As soon as external approval is more important to yourself than learning or growing, your yoga practice is influenced: You limit your own potential for growth. There might be yoga classes that are overcrowded. One teacher might overlook thirty people, and your co-yoginis are (at best) busy with themselves. You could give yourself approval by what you are doing. Try to focus on your body, your thoughts, your breathing, be mindful. Maybe you even lose the sense of time and belonging and get totally lost in what you are doing. You could experience flow in your yoga class. Remind yourself that there is absolutely no need for external approval. And if you are even criticised instead of being celebrated, again, be grateful for the feedback and value your own process. Do not let a hard words harden your heart.

# 5: Be responsible

You own your attitude; you own your mindset. There are many ways to develop a growth mindset, and you can celebrate your own mindful way to cultivate it. Celebrate your mini and maxi achievements during your yoga classes. Probably your personal comfort zone expands by every little (yoga) lesson, you learn, your mindset keeps growing while you stay open-minded and curious and be honest with yourself.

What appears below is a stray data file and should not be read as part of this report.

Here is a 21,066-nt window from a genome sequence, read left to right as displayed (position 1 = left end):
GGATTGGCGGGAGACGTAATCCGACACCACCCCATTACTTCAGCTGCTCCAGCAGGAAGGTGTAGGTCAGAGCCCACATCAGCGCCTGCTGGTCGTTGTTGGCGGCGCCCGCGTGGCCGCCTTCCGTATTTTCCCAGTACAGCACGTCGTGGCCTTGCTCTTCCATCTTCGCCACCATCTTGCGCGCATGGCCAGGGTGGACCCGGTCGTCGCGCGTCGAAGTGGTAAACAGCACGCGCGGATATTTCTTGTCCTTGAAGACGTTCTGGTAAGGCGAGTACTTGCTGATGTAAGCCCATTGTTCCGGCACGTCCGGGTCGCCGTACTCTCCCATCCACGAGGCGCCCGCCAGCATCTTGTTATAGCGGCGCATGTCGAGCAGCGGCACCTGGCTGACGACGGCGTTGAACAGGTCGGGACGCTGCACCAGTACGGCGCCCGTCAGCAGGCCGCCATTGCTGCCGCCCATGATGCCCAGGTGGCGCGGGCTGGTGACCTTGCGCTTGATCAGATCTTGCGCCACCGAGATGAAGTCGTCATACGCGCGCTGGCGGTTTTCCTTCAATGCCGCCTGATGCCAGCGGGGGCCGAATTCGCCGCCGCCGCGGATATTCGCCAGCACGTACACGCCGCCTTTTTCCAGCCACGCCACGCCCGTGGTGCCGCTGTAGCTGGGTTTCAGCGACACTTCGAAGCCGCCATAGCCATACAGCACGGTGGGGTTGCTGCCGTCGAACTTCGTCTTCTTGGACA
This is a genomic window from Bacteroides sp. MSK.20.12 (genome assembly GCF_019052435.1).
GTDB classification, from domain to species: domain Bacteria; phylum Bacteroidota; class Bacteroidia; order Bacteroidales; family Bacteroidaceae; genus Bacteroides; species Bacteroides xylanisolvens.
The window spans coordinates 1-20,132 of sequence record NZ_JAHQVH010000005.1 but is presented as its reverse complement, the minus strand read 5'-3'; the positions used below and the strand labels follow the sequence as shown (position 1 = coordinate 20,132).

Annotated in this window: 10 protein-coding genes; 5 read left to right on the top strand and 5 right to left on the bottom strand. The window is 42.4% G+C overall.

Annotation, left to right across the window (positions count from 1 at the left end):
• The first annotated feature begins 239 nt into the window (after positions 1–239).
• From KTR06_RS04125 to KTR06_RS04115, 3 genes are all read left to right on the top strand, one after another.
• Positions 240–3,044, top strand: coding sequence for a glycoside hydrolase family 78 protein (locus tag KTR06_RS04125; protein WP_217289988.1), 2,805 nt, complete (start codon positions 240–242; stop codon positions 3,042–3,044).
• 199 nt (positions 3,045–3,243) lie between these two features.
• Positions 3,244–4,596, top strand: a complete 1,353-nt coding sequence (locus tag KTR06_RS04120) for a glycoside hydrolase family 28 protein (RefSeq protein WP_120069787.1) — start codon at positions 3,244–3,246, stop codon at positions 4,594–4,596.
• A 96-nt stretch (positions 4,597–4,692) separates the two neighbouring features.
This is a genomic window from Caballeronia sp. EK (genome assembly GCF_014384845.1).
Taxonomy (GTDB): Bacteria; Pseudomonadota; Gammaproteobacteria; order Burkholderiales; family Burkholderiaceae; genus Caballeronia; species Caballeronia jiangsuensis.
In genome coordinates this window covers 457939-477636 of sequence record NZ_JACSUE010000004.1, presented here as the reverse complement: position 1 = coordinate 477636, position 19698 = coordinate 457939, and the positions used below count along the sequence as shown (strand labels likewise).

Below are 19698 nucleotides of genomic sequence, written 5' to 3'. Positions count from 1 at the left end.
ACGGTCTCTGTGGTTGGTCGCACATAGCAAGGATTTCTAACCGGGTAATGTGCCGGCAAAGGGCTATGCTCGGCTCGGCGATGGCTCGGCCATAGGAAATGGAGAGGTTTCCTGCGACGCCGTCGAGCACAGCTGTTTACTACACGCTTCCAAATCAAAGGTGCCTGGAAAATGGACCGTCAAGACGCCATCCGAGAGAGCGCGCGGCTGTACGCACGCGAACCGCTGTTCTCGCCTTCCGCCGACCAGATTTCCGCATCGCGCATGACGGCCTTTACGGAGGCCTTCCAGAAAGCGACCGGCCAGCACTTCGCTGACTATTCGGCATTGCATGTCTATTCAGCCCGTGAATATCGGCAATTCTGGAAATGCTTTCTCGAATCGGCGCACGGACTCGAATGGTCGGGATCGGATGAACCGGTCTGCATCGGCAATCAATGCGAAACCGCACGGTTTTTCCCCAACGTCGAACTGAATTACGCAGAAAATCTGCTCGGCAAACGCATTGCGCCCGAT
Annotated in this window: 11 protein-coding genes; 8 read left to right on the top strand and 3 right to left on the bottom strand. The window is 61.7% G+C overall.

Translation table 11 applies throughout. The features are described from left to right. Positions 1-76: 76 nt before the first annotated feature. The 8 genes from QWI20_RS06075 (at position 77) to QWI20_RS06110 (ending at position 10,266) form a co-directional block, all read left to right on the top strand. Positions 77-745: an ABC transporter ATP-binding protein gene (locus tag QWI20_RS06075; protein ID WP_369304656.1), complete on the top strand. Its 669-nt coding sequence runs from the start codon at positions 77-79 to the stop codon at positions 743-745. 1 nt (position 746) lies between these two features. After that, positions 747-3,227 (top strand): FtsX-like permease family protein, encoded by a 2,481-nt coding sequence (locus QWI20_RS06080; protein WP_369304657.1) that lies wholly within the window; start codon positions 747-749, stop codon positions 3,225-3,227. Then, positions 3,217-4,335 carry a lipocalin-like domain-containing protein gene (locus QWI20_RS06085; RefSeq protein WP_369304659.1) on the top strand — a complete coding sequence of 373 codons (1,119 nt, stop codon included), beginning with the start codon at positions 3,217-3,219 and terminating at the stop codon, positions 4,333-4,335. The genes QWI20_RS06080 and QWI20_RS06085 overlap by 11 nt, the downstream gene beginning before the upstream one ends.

Acknowledge and appreciate your learning. Research shows that people with a growth mindset are happier, it can be a wonderful life-long journey.

Do you want to read more:

Van Tongeren, D., & Burnette, J. (2018). Do you believe happiness can change? An investigation of the relationship between happiness mindsets, well-being, and satisfaction. The Journal of Positive Psychology, 13(2), 101–109.

You want to dive deeper and learn more about the science of happiness (on the yoga mat):

Ivtzan, I., & Papantoniou, A. (2013). Yoga meets positive psychology: Examining the integration of hedonic (gratitude) and eudaimonic (meaning) wellbeing in relation to the extent of yoga practice. Journal of Bodywork & Movement Therapies, 18(2), 183–189.

Are you a digital nomad, a traveling yogi, this might be interesting for you:

Japutra, A., Loureiro, S., Molinillo, S., & Ekinci, Y. (2019). Travellers’ mindsets and theory of planned behaviour. Tourism Management Perspectives, 30, 193.